8. In the X field, select , and then select Set Binding to open Binding Editor.

    "Setting binding for X in Binding Editor"

  9. Enter the following value to center the bubble horizontally in the main window when the application starts: bubble.centerX - bubbleCenter.
  10. Select OK to close the binding editor and save the binding.
  11. In the X field, set the following binding to center the bubble vertically: bubble.centerY - bubbleCenter.
  12. In the centerY field, enter the following value to bind the y coordinate of the bubble center to half the height of the main window: mainWindow.height /2.

    "Setting binding for centerX"

  13. In the centerX field, bind the x coordinate of the bubble center to half the width of the main window: mainWindow.width /2.
  14. In the bubbleCenter field, bind the center of the bubble to half of its width: bubble.width /2.

We now want to add code to move the bubble based on Accelerometer sensor values. This is not supported by Form Editor, so we will do it in Text Editor:

  1. Add the following import statement to main.qml:
    import QtSensors 5.12
  2. Add the Accelerometer type with the necessary properties:
        Accelerometer {
           id: accel
           dataRate: 100
           active: true
           readonly property double radians_to_degrees: 180 / Math.PI
    
           }
  3. Add the following JavaScript functions that calculate the x and y position of the bubble based on the current Accelerometer values:
        function calcPitch(x,y,z) {
            return -Math.atan2(y, Math.hypot(x, z)) * accel.radians_to_degrees;
        }
        function calcRoll(x,y,z) {
            return -Math.atan2(x, Math.hypot(y, z)) * accel.radians_to_degrees;
        }
  4. Add the following JavaScript code for onReadingChanged signal of Accelerometer type to make the bubble move when the Accelerometer values change:
           onReadingChanged: {
               var newX = (bubble.x + calcRoll(accel.reading.x, accel.reading.y, accel.reading.z) * 0.1)
               var newY = (bubble.y - calcPitch(accel.reading.x, accel.reading.y, accel.reading.z) * 0.1)
    
               if (isNaN(newX) || isNaN(newY))
                   return;
    
               if (newX < 0)
                   newX = 0
    
               if (newX > mainWindow.width - bubble.width)
                   newX = mainWindow.width - bubble.width
    
               if (newY < 18)
                   newY = 18
    
               if (newY > mainWindow.height - bubble.height)
                   newY = mainWindow.height - bubble.height
    
               bubble.x = newX
               bubble.y = newY
           }

    We want to ensure that the position of the bubble is always within the bounds of the screen. If the Accelerometer returns not a number (NaN), the value is ignored and the bubble position is not updated.

  5. Add SmoothedAnimation behavior on the x and y properties of the bubble to make its movement look smoother.
                Behavior on y {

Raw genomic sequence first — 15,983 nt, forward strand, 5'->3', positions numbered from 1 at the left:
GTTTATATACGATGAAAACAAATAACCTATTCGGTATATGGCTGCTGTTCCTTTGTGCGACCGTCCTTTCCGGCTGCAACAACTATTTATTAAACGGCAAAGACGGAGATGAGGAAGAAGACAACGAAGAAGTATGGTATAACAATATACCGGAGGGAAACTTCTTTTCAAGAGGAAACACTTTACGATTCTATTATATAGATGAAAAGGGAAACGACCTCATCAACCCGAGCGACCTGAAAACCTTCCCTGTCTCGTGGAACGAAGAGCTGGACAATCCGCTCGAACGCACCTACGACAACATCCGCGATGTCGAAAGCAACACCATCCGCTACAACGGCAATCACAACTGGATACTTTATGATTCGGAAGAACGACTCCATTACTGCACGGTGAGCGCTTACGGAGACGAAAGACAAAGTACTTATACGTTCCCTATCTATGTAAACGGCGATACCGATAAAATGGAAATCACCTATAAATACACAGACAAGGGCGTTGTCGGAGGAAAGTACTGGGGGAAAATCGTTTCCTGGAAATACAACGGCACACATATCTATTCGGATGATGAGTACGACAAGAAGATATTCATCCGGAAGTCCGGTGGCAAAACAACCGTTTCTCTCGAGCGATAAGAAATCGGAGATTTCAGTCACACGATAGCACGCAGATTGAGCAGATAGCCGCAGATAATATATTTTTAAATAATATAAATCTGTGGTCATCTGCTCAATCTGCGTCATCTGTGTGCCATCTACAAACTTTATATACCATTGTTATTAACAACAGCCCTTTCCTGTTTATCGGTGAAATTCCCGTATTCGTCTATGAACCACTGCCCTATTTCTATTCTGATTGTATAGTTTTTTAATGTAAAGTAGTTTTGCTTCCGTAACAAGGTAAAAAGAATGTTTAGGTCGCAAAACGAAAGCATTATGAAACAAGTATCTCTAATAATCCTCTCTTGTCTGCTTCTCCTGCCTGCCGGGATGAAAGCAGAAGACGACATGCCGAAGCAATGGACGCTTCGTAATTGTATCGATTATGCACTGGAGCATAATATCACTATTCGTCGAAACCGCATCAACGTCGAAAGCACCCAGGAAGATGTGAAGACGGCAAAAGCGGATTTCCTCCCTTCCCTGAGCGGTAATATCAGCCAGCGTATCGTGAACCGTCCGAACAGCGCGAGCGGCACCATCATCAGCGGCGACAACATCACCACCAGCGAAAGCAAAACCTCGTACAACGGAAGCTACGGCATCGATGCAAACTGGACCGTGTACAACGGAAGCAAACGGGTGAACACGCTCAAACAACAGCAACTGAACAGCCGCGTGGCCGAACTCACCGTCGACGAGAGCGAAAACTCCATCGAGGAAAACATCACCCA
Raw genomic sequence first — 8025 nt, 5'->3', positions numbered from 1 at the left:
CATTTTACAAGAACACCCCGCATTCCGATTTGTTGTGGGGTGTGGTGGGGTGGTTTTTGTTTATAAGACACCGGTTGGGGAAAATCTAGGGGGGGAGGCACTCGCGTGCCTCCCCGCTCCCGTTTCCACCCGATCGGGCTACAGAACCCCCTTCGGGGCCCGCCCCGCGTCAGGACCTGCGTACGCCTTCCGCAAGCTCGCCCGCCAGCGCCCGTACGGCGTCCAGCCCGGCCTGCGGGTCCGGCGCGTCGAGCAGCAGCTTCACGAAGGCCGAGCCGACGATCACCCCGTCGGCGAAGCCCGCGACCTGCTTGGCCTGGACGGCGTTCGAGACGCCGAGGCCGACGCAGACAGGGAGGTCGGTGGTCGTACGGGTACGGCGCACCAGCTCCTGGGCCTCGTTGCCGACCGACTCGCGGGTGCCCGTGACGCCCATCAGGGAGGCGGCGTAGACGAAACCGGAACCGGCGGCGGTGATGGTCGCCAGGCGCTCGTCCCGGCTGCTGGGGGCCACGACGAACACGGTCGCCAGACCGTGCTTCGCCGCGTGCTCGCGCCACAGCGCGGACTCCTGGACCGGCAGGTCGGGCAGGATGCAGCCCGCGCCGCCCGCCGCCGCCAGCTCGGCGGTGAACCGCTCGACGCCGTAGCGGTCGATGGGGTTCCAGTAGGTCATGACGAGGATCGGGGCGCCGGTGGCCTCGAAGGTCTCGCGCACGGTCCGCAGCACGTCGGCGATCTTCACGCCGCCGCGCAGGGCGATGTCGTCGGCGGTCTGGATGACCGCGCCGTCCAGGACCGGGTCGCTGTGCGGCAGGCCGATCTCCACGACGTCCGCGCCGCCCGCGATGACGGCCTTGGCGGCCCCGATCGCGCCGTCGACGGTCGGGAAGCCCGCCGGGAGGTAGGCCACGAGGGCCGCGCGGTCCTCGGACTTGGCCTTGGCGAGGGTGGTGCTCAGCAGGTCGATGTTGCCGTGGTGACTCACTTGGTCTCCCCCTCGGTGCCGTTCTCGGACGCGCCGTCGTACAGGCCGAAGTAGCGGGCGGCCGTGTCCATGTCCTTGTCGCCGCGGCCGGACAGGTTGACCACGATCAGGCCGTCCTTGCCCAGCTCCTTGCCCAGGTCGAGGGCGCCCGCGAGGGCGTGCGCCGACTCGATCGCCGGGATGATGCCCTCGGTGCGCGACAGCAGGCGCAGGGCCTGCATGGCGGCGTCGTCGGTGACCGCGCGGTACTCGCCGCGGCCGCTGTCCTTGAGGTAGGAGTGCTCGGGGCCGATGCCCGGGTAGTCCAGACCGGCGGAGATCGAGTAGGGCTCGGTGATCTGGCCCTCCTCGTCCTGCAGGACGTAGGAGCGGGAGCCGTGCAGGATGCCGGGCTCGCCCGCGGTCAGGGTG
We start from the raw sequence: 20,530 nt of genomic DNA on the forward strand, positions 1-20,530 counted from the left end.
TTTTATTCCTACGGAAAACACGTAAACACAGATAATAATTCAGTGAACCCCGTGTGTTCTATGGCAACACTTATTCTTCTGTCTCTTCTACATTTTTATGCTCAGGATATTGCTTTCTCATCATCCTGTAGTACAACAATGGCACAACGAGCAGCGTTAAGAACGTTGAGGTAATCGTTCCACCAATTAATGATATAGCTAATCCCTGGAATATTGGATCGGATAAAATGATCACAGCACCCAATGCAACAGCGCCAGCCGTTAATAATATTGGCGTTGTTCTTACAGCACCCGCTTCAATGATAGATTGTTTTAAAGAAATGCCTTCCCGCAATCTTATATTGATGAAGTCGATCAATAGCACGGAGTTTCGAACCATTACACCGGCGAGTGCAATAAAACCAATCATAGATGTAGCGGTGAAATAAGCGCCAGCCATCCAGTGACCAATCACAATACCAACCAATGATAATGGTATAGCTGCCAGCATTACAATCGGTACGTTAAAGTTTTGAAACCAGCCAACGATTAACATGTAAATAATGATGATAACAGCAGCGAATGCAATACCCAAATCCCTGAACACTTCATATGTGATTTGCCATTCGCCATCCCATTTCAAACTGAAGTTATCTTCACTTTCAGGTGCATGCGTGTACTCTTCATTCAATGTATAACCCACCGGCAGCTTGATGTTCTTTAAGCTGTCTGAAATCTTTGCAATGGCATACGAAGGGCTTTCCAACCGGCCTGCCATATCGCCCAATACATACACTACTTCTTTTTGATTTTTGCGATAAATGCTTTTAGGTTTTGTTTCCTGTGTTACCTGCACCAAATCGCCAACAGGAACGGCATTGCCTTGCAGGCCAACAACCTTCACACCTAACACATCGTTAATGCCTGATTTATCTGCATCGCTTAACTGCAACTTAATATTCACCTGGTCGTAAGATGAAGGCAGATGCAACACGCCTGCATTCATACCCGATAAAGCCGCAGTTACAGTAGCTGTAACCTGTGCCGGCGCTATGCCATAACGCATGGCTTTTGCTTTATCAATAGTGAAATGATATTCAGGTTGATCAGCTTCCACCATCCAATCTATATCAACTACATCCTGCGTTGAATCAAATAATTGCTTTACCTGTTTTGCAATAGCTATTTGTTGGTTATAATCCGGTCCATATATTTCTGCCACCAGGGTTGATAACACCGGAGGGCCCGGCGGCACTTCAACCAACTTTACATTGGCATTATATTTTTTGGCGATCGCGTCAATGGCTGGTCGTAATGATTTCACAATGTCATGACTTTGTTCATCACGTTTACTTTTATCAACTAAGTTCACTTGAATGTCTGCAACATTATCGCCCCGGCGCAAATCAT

SmoothedAnimation {
                        easing.type: Easing.Linear
                        duration: 100
                    }
                }
                Behavior on x {
                    SmoothedAnimation {
                        easing.type: Easing.Linear
                        duration: 100
                    }
                }

Locking Device Orientation

The device display is rotated by default when the device orientation changes between portrait and landscape. For this example, it would be better for the screen orientation to be fixed.

To lock the orientation to portrait or landscape on Android, specify it in an AndroidManifest.xml that you can generate in Qt Creator. For more information, see Editing Manifest Files.

On iOS, you can lock the device orientation in a Info.plist file that you specify in the .pro file as the value of the QMAKE_INFO_PLIST variable.

Adding Dependencies

Update the accelbubble.pro file with the following library dependency information:

QT += quick sensors svg xml

On iOS, you must link to the above libraries statically, by adding the plugin names explicitly as values of the QTPLUGIN variable. Specify a qmake scope for iOS builds (which can also contain the QMAKE_INFO_PLIST variable):

ios {
QTPLUGIN += qsvg qsvgicon qtsensors_ios
QMAKE_INFO_PLIST = Info.plist
}

After adding the dependencies, select Build > Run qmake to apply the changes to the Makefile of the project.

Running the Application

The application is complete and ready to be deployed to a device:

  1. Enable USB Debugging on the Android device or developer mode on the iOS device.
  2. Connect the device to the development PC.

    If you are using a device running Android v4.2.2, it should prompt you to verify the connection to allow USB debugging from the PC it is connected to. To avoid such prompts every time you connect the device, select the Always allow from the computer check box, and then select OK.

  3. To run the application on the device, press Ctrl+R.

Files: